The Records’ John Wicks – The Final Interview
A few months prior to his passing, John Wicks, lead singer and songwriter of the iconic power pop band The Records, performed his final concert. Jeff Shibley, a big Records fan, put the show together at the Redwood Bar near Los Angeles. Afterwards, John was interviewed and shared a story he had told me a time or two before – one that I never would have remembered in such detail.
It was one of many great stories he had. John wasn’t just a power pop guy. He liked everything. He seemingly knew everyone. Here, John talks about the folks in Fleetwood Mac – more specifically, Peter Green and Mick Fleetwood. You’ll find an excerpt from it with the full video of the interview below. I do not know the interviewer’s name but I’d like to think him for providing us with a memory.
Thank you to Jeff Shibley. I don’t know Jeff but I want him to know how much John appreciated this experience. John and I spoke on the phone about it shortly afterwards. It was the kind of send off he needed. I suspect he knew time had pretty much run out.
Had I known of the existence of this video before now, I would have shared it. And so, without further ado….
Interviewer: Tonight we witnessed you playing some of your more contemporary work from the last decade and things like that, and the audience responded really well.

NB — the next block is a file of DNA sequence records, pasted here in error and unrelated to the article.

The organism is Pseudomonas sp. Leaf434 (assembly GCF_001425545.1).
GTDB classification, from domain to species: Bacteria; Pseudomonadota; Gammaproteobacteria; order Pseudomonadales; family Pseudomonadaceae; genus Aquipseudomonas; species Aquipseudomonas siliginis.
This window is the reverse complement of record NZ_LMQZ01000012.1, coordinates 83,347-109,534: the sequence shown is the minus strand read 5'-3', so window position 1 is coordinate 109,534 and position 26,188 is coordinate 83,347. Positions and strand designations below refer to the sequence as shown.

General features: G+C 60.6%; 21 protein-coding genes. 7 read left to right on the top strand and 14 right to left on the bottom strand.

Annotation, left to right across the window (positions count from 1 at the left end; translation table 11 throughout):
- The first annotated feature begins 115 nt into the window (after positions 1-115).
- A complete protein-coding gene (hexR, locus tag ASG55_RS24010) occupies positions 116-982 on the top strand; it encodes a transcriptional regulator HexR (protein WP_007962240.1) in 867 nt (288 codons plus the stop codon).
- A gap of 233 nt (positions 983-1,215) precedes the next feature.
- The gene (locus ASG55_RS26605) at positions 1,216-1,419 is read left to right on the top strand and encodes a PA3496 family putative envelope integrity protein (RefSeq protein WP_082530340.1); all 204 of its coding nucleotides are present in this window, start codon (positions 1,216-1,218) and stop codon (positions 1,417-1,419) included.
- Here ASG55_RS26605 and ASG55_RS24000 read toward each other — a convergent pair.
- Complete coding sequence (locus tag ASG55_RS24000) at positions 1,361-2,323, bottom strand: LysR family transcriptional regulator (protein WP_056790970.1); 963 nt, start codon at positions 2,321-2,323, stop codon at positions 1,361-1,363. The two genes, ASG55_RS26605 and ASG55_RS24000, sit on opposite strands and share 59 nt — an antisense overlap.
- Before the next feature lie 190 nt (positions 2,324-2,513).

John: Considering they don’t know, there’s still mileage in it because a lot of people have never heard it. So its like, it’s just gotta grow on them. And “That Girl is Emily”, the one about Syd Barrett, it’s got a sister song, “So Close to Home”, about Peter Green who I’ve met.
I’ve given the disc to Peter Green and also to Mick Fleetwood. When I was at the Tom Petty music cares thing on February 10th, I was talking with Stevie Nicks and she knew who I was. Because obviously I’d given all these things to Mick Fleetwood. And it was like “I know you!”.
Interviewer: Big deal isn’t it? Isn’t it…..
John: And it was like, “You do? Really?”. I guess she knows me from that – from the song about Peter Green. And obviously Peter was dear to everyone’s heart because he started the band in the first place. And they of course morphed into what they morphed into. But I’d loved them all the way through.
Interviewer: Speaking of the song you just mentioned, I really liked it. “That Girl Is Emily”. Is that a reference to Syd Barrett’s “See Emily Play”?
John: Yeah. What is was – when I was back in England, I was kinda going through a real bad patch, an emotional breakdown. The first idea I got was “So Close to Home”. We didn’t play it tonight but it’s a sister song. The idea as a concept was about Peter Green. He lived not too far away from where I lived. I was living in Surrey and he was living in Richmond.
I’d see him walking through the streets and he was like hobblin’ along. I’m thinking “wow. This is really sad”. He’s a genius guitarist, songwriter and singer. So on a crazy day, one day I thought “Maybe I’ll just look through the phone book”. I knew where he lived at 77 Albany Terrace or something like that. And so I looked through the phone book and there his name was. His full name is Peter Greenbaum and I knew that so I said “My God. I gotta call him”.